By every metric we are more divided than ever….Both sides are terrified of the other side….So how did our politics get so poisonous? I think it’s because we overdosed….When I was a kid we didn’t think about politics this much….Politics used to be something we thought about every four years — maybe two years, if you didn’t have a lot of social life.…And that’s good that we didn’t think about it that much, because it left room in our lives for other things, and for other people….Now politics is everywhere, and that takes up precious brain space we could be using to remember all the things we actually have in common. So whether your side won or lost, we don’t have to do this shit for a while….

[Applause.]

So just which “shit” was that? Hillary Clinton arguing for progressive tax policies or Donald Trump fabricating everything under the sun? Was all of it, indistinguishably, excrement?

Hispanics, Muslims, Jews, all tarred by the victor, and tarred again and tarred yet again, were told to get back to their lives.

“Get back to your life,” Colbert said. Hispanics, Muslims, Jews, all tarred by the victor, and tarred again and tarred yet again, were told to get back to their lives and forget the slurs and physical assaults and threats of deportation? The African-Americans whose church was burned down in Greenville, Mississippi, just before the election, were now supposed to relax, to look for Republicans to hug, as if America had not just buried them in an Electoral College landslide? The targets of neo-Nazi tweets and white supremacist blasts were supposed to whimper for unity?

What followed Colbert’s plea for unity was a string of jokes not worth repeating. Did he mean to show that the greatness of America is that everyone feels compelled to laugh at the same lame jokes? According to CBS, this closing monologue has been viewed more than 2 million times.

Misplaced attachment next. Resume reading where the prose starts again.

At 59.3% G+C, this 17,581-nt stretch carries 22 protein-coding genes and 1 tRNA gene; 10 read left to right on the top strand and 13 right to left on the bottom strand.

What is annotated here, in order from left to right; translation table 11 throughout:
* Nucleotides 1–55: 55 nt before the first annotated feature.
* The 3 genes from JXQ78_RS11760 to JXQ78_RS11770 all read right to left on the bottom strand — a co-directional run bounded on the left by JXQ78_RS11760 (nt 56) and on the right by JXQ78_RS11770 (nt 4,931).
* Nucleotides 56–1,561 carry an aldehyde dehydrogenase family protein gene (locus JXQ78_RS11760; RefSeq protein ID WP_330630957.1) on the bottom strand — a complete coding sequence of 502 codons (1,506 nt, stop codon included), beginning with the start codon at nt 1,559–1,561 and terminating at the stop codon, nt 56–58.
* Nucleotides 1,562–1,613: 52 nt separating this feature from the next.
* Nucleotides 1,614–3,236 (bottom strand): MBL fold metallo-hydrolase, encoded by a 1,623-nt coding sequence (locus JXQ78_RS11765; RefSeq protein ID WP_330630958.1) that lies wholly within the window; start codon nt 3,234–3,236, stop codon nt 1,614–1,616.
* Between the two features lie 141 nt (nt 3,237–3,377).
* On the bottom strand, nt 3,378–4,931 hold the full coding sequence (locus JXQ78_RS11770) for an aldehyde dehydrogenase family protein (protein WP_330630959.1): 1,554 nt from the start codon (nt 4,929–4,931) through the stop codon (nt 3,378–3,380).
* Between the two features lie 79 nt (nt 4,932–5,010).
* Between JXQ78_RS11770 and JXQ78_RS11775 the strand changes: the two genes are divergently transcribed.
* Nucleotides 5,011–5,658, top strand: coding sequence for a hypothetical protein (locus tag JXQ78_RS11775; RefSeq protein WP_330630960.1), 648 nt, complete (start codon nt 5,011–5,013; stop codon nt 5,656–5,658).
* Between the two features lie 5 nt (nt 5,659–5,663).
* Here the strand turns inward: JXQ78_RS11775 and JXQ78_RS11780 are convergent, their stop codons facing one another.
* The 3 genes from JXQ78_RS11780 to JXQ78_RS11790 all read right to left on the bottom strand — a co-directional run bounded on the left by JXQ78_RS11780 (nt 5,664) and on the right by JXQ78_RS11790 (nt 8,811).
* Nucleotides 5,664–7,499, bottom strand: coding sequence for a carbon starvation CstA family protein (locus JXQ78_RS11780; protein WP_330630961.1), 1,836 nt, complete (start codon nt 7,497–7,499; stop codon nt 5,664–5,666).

Honorable Stephen Colbert: We didn’t overdose on politics. Not enough of us took politics seriously. Not enough of us troubled to vote against a grotesque parody of populist politics laced with enough racism, nativism, sexism, bullshit and lies to choke a Constitutional convention. Not enough of us resisted the systematic rollback of voting rights that choked off the votes of people of color — restrictions mounted for the first time in 2016 in 14 states, including such swing states as Virginia and Wisconsin. As Ari Berman wrote in The Nation, as “27,000 votes currently separate[d] Trump and Clinton in Wisconsin
300,000 registered voters, according to a federal court, lacked strict forms of voter ID…. On Election Day, there were 868 fewer polling places in states with a long history of voting discrimination, like Arizona, Texas and North Carolina.”

These outrages against democracy did not draw the attention of major networks.

This anti-political doctrine greases the skids for despotism.

While Colbert would have his devoted fans abandon politics until summoned again by a quivering trumpet, those who are not his fans — Republicans, not to put too fine a point on it — have arranged to take over the governments, the governorships and legislatures, in two-thirds of our states.

Two-thirds. With that control, they overthrow voting rights. With that control, they redistrict to force right-wing dominance of the House of Representatives.

To advise his hip fans to get over their retrograde interest in politics, to lighten up, to live as if hugging your adversary were the sole vitality of life, as if citizenly life were nothing more than a clogging of mental arteries — this is yahoo encouragement for the screaming me-me’s. This anti-political doctrine greases the skids for despotism. This disrespect for the common life, this indifference to truth, this counsel of surrender, Stephen Colbert, is how a republic dies.

Todd Gitlin

Todd Gitlin is a professor of journalism and sociology and chair of the Ph.D. program in communications at Columbia University. He is the author of 16 books, including several on journalism and politics. His next book is a novel, The Opposition. Follow him on Twitter: @toddgitlin.